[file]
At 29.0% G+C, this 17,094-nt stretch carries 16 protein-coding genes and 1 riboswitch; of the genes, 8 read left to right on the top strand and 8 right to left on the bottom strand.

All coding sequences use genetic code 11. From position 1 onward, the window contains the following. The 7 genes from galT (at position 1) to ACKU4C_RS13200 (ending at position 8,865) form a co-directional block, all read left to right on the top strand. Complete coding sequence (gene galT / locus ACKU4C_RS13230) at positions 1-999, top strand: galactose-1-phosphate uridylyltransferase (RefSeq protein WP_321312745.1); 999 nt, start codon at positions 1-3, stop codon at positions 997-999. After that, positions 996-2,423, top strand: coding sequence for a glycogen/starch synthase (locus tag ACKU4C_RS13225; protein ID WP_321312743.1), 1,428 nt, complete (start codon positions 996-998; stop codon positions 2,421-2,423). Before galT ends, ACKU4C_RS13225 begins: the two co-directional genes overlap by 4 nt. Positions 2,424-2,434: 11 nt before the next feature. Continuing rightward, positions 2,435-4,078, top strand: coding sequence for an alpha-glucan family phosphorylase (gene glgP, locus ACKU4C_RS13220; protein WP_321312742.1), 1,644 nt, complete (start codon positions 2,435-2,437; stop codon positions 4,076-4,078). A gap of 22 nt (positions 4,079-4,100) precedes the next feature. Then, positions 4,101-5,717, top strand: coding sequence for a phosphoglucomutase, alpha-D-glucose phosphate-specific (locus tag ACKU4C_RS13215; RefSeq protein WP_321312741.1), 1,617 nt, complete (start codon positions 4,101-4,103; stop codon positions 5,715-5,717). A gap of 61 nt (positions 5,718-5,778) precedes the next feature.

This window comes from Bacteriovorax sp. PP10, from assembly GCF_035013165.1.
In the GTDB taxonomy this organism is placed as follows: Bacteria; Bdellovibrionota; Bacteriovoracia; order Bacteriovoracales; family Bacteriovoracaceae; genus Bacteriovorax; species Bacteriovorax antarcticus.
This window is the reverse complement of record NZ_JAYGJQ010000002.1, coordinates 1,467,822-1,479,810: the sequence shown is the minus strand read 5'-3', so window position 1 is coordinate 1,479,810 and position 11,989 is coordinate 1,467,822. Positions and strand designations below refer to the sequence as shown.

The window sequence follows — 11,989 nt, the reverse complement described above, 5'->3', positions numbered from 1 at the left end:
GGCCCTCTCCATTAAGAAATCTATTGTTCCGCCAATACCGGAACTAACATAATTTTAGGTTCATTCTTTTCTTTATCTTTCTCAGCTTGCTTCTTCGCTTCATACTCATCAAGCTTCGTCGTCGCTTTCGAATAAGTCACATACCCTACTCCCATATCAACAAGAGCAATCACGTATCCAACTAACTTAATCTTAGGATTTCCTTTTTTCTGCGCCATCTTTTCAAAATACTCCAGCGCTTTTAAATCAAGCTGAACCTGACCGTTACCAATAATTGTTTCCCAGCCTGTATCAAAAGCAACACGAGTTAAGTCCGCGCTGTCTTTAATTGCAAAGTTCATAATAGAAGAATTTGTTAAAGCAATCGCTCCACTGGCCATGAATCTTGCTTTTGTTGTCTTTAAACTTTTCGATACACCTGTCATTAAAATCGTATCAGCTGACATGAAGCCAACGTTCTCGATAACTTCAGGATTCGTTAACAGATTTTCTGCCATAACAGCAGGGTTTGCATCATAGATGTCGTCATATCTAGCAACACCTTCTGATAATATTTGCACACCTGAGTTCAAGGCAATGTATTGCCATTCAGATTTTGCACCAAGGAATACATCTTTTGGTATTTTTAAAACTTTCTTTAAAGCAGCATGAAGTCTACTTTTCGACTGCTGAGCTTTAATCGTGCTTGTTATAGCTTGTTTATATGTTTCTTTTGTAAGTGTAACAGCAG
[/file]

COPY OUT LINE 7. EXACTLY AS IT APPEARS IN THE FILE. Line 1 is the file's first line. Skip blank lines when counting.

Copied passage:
GGCCCTCTCCATTAAGAAATCTATTGTTCCGCCAATACCGGAACTAACATAATTTTAGGTTCATTCTTTTCTTTATCTTTCTCAGCTTGCTTCTTCGCTTCATACTCATCAAGCTTCGTCGTCGCTTTCGAATAAGTCACATACCCTACTCCCATATCAACAAGAGCAATCACGTATCCAACTAACTTAATCTTAGGATTTCCTTTTTTCTGCGCCATCTTTTCAAAATACTCCAGCGCTTTTAAATCAAGCTGAACCTGACCGTTACCAATAATTGTTTCCCAGCCTGTATCAAAAGCAACACGAGTTAAGTCCGCGCTGTCTTTAATTGCAAAGTTCATAATAGAAGAATTTGTTAAAGCAATCGCTCCACTGGCCATGAATCTTGCTTTTGTTGTCTTTAAACTTTTCGATACACCTGTCATTAAAATCGTATCAGCTGACATGAAGCCAACGTTCTCGATAACTTCAGGATTCGTTAACAGATTTTCTGCCATAACAGCAGGGTTTGCATCATAGATGTCGTCATATCTAGCAACACCTTCTGATAATATTTGCACACCTGAGTTCAAGGCAATGTATTGCCATTCAGATTTTGCACCAAGGAATACATCTTTTGGTATTTTTAAAACTTTCTTTAAAGCAGCATGAAGTCTACTTTTCGACTGCTGAGCTTTAATCGTGCTTGTTATAGCTTGTTTATATGTTTCTTTTGTAAGTGTAACAGCAG